It’s going to be a busy week for Congressional hearings of interest to the chemical security community, CFATS, cyber security and weapons of mass destruction will all get their hearing in Congress this week
FY 2012 Budget Hearings
While Congress has yet to fully fund FY 2011 they are still working on the FY 2012 budget process. This week DHS’s National Protection and Program Directorate (NPPD) gets to explain-justify the President’s budget request before the Homeland Security Subcommittee of the House Appropriations Committee. Under Secretary Beers and Deputy Under Secretary Reitinger. Both CFATS and CERT show up in this area of the budget so this will be an important hearing for the community. This hearing will be on Thursday at 2:00 p.m. EDT.
While CFATS may be discussed in the budget hearing, it will be the main topic of conversation before the House Energy and Commerce Committee. On Thursday at 9:00 a.m. EDT they will hold a hearing on HR 908, Rep. Murphy’s (R, PA) Full Implementation of the Chemical Facility Anti-Terrorism Standards Act. Chairman Upton (R, MI) has already publicly endorsed this bill which is why it’s first appearance will be a full Committee hearing. The witness list has yet to be published.
This bill is the simplest of the four bills introduced to date to extend the CFATS authorization. This one simply extends the current expiration until October 4, 2017. That doesn’t mean that this will necessarily be a simple hearing. In the 112th Congress this Committee was responsible for the addition of water treating facilities to HR 2868 so there will be at least some interest in adding provisions to this bill to remove the water facility exemption to CFATS. We’ll watch to see if the American Water Works Association has a witness at this hearing.
Again, while cyber security may be a topic at the budget hearing, it will be the main focus before the Senate Commerce, Science and Transportation Committee on Tuesday at 2:30 p.m. EDT. Sen. Rockefeller’s (D, WV) Committee will look at the consequences of cyber attacks with witnesses from the FBI, IBM, Verizon and the American University.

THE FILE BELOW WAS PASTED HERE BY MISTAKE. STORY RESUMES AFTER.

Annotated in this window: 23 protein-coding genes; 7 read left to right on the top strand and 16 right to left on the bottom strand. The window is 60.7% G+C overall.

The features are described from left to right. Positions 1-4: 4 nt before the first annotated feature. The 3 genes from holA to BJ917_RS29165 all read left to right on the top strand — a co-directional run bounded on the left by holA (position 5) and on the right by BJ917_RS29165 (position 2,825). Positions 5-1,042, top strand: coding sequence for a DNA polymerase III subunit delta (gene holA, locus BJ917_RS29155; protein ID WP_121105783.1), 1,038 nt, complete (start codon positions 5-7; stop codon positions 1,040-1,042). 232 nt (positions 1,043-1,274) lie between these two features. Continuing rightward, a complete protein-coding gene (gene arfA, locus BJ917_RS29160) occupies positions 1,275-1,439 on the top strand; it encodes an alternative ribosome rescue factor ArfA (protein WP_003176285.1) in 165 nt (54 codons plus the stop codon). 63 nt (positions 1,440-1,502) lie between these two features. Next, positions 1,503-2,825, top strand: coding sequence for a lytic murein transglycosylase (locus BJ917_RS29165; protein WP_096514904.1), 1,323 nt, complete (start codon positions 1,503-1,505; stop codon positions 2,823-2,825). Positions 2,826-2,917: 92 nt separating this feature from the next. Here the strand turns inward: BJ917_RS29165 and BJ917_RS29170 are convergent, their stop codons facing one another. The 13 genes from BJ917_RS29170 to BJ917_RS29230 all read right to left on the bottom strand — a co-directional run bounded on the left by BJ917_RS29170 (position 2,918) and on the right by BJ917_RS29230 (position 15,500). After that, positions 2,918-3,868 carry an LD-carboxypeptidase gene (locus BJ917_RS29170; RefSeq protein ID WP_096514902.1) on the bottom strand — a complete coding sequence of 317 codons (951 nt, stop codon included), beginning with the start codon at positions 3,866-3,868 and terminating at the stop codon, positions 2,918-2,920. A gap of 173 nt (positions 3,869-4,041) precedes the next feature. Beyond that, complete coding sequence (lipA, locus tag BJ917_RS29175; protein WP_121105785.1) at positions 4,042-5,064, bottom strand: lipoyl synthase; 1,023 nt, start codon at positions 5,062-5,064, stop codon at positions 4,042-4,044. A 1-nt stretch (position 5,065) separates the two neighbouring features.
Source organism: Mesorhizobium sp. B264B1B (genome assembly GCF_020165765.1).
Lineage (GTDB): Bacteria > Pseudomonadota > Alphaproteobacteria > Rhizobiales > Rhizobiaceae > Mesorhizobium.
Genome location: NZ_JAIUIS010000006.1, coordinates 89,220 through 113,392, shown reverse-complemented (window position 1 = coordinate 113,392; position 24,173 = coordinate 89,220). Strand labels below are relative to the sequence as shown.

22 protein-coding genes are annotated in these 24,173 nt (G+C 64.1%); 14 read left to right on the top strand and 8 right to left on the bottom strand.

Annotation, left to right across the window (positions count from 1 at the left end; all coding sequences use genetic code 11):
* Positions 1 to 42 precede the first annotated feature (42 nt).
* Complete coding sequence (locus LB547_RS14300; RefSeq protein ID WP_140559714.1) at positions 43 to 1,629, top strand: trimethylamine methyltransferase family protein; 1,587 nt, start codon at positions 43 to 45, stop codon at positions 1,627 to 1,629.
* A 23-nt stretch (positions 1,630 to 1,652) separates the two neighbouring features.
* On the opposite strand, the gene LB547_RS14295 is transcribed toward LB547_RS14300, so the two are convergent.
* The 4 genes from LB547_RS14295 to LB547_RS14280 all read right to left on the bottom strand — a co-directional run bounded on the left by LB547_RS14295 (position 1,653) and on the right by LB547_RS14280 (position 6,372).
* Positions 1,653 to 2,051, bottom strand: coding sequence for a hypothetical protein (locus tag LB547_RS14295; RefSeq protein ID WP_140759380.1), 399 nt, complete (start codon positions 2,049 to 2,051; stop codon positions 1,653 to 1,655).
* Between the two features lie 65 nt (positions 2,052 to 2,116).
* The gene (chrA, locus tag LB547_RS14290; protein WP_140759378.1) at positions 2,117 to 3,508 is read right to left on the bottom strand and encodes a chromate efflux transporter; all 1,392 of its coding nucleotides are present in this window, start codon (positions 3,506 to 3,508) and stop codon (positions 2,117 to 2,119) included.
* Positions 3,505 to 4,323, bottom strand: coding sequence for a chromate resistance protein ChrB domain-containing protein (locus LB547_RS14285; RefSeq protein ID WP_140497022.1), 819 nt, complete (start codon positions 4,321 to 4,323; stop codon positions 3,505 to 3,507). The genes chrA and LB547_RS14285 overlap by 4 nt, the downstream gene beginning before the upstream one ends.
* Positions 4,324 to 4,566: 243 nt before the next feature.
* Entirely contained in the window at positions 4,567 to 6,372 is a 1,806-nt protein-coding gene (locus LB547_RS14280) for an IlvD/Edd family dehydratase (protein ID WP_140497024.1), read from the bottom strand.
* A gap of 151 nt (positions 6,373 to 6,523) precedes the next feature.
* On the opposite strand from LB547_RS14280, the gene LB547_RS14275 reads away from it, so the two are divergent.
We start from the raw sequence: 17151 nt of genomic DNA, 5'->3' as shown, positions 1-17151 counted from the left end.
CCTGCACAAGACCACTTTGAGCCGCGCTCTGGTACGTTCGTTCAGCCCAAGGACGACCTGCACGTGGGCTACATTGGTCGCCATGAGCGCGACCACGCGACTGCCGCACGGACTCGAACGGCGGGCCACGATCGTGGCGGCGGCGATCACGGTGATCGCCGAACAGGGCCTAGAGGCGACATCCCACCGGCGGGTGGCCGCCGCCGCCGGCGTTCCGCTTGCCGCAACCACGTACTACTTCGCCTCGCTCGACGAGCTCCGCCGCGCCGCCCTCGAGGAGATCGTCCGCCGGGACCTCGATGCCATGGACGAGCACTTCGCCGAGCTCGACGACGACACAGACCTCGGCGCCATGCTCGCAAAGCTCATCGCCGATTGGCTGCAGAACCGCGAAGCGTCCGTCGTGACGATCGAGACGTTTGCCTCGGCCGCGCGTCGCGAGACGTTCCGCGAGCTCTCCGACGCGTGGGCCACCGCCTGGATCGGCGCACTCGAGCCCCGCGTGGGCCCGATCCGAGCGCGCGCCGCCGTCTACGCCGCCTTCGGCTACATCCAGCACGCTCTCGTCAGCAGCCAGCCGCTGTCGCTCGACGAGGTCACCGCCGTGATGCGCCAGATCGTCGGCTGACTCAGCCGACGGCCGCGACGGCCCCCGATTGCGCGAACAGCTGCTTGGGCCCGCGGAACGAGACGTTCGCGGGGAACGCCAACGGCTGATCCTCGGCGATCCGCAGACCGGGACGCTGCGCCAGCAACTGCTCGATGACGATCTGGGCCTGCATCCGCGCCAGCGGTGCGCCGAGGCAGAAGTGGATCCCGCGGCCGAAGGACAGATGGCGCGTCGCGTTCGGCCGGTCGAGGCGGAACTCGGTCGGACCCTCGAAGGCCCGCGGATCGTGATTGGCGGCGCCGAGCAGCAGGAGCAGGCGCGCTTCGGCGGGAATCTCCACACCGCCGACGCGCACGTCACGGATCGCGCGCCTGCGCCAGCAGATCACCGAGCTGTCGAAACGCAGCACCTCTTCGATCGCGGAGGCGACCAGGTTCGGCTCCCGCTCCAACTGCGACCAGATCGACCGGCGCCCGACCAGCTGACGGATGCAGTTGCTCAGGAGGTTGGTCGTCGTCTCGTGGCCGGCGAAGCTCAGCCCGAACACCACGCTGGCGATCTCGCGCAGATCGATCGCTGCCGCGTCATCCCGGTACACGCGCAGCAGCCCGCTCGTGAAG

There probably won’t be much in the way of specific mention of control systems. Still, since Sen. Rockefeller has yet to introduce cyber security legislation in this session, it would be prudent to watch this hearing to see if we can tell what he will include in his inevitable bill.
Finally, it must be time for me to go to the Dentist for a cleaning because the road show team from the 9/11 Commission is back before Congress. They are going to be appearing before the Senate Homeland Security and Governmental Affairs Committee on Wednesday at 10:00 a.m. EDT to update Senators Lieberman (I, CT) and Collins (R, ME) on the risk of weapons of mass destruction. One always hopes that someone will sooner or later mention that the cheapest and easiest WMD attack would be a conventional terrorist attack on a high-risk chemical facility, but I expect that they will once again harp on nuclear weapons and biological warfare, lest we forget.
To Be Announced
Some time late this week there will be a new bill introduced providing for the funding of the Federal Government for the rest of this fiscal year beyond April 8th and there will be a House Rules Committee Hearing on the bill. Hopefully that will take place this week, allowing for enough time for subsequent action on another short term spending measure next week before the current CF expires. It is too much to expect that the Appropriations Committee will ever meet on one of these FY 2011 spending bills.